Bilitis is an original “brush script” style font we designed for a project back in 1998 and released then with some success. It has a strong visual appeal with rough hewn character forms which are very unusual. In this new release we’ve also added a larger selection of alternate character forms and ligatures to add more variety if you want to explore the extended character set. As a script which doesn’t have too much of a refined and elegant look it’s a nice alternative style to have in your collection.
Escargot is based on lettering from the cover of an early pulp novel I came across a couple of months ago. It’s a strong example of a distinctive style of sign and poster lettering from the 1930, characterized by super high contrast between the weighting on the left and right sides of the character. It’s a style particularly identified with art deco design, and variations of it can be found all over the place in period design, on movie marquis, electronic products and logos. It’s actually similar to the base character designs of which a much more ornate variant is used in the forthcoming movie version of The Great Gatsby. The name was picked for a couple of odd reasons – the round characters look a bit like snails, and the name rhymes with art deco.
Script fonts can be a real challenge to design, especially when they are designed to have interconnecting characters which require exacting kerning and character positioning. When we first developed Orphiel we did a lot of kerning work on it, but despite a generally pleasing appearance, there were some inconsistencies in the kerning which were never really satisfactory. This kind of demanded a new release of the ornate and decorative script font with extra attention to the connections between the characters and adding even more kerning pairs.
The result is a new release of Orphiel which works even better than the original with some essential improvements which make it cleaner and better flowing. It’s a great font for formal documents, invitations and decorative uses where you need a fancy script style.
We’ve featured some articles on the designs of pulp novel covers from the mid-20th century, including s look at the fonts used in those designs. We’ve also released fonts based on those designs, like suspicion. These old book cover designs are a great resource for period fonts and lettering, and in going through a slew of them, my eye was caught by the title design for the Dell reissues of the Mike Shayne mystery novels in the 1960s, which use a heavy weight font which mixes up traditional upper and lowercase forms. The font is very characteristic of 1960s book and poster design and similar to the font used for the first Rolling Stones Album and the Mickey Spillane pulp novels of the same period.
The Spillane font falls in the same general style but although it is about the same boldness, is notably different in having tiny serifs on the characters. It also uses just uppercase forms rather than mixing upper and lowercase, but in developing the Shayne font it was a useful reference for what the uppercase variants might look like.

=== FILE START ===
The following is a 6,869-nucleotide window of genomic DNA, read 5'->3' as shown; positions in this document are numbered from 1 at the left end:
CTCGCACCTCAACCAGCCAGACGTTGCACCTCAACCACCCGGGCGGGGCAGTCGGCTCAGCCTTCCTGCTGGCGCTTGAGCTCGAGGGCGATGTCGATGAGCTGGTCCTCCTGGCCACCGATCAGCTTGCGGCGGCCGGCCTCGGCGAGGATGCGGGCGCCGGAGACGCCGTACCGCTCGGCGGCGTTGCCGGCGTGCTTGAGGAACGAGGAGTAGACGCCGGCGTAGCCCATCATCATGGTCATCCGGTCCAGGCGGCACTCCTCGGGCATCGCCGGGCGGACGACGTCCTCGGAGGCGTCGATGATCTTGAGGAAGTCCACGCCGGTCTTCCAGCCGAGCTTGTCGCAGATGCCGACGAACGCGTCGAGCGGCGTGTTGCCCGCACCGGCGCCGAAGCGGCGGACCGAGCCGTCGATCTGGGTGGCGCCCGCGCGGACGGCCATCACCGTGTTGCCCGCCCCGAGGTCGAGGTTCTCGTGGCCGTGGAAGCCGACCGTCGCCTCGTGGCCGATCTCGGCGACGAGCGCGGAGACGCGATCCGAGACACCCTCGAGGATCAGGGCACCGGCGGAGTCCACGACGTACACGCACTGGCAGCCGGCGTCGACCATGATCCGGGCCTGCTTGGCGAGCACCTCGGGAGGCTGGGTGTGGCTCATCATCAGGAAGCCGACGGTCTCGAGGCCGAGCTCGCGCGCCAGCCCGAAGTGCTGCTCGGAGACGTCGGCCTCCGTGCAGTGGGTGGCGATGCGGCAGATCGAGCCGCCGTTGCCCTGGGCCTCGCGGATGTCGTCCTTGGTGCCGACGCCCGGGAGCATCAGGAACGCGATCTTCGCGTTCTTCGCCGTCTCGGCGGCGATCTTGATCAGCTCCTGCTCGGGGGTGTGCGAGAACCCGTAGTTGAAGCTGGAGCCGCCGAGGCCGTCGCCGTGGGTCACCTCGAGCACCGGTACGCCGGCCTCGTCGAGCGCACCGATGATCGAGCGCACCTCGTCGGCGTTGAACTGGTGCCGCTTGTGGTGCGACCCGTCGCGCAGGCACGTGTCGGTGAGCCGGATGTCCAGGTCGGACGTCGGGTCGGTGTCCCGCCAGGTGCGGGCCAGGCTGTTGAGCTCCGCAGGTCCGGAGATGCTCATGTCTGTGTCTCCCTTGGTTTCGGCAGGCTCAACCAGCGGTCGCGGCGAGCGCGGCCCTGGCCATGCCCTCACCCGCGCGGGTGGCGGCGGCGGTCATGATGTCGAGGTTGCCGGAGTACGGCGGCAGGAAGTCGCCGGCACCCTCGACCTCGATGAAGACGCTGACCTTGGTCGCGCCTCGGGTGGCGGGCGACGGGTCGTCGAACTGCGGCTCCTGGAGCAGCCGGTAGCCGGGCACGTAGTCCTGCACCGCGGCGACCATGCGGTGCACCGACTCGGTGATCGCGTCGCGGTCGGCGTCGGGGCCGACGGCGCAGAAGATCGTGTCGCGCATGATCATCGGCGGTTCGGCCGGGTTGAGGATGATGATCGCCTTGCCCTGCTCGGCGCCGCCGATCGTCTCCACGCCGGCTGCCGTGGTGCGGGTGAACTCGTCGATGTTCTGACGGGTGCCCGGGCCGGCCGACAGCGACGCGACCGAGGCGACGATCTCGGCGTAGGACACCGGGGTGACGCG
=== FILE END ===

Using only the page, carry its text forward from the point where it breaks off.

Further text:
The end result in the Shayne font is a heavy weight which mixes upper and lowercase character forms in a way which is very characteristic of 1960s design. It’s as excellent for posters and book covers today as it was when the Mike Shayne novels were popular.
The Mike Shayne mystery novels were written by a series of writers under the name Brett Halliday, and though they are not much remembered today, they were very popular, spawning 12 movies, a radio show and a television series. They followed the popular private eye conventions of the period, including the classid drawing room denouement with all of the suspects present. The series began in the 1930s and reached its peak of popularity in the late 1950s before being supplanted by racier hard-boiled detective fiction.
It has taken a lot of hours of development, but we finally have our promised Walter Crane Initials font. Or should I say FOUR fonts, because in the process of developing the font it turned out that we ended up with more than we bargained for. One reason that there are four fonts is that there was so much material to work with, drawing mainly from Crane’s decorations for Reynard the Fox. The other reason is that the initials turned out to require such complex outlines that we couldn’t put more than 26 characters in a single font file so we had to break them up. We also ended up with both a set of 52 initials and also two more fonts of just the original ornaments used for the initials, plus some additional ornaments which didn’t fit the format.
The basis of the characters is a set of detailed woodcut animal images taken from the characters in the classic French fairytale of Reynard the Fox, including foxes, bears, badgers, lions, stags, snakes and birds. Some of the images are even scenes with multiple animals. These are included in their original form in the ornaments fonts, but in the initials they have been combined with the letters from our Crane Gothic font as reversed text which stands out nicely but also integrates well with the background images.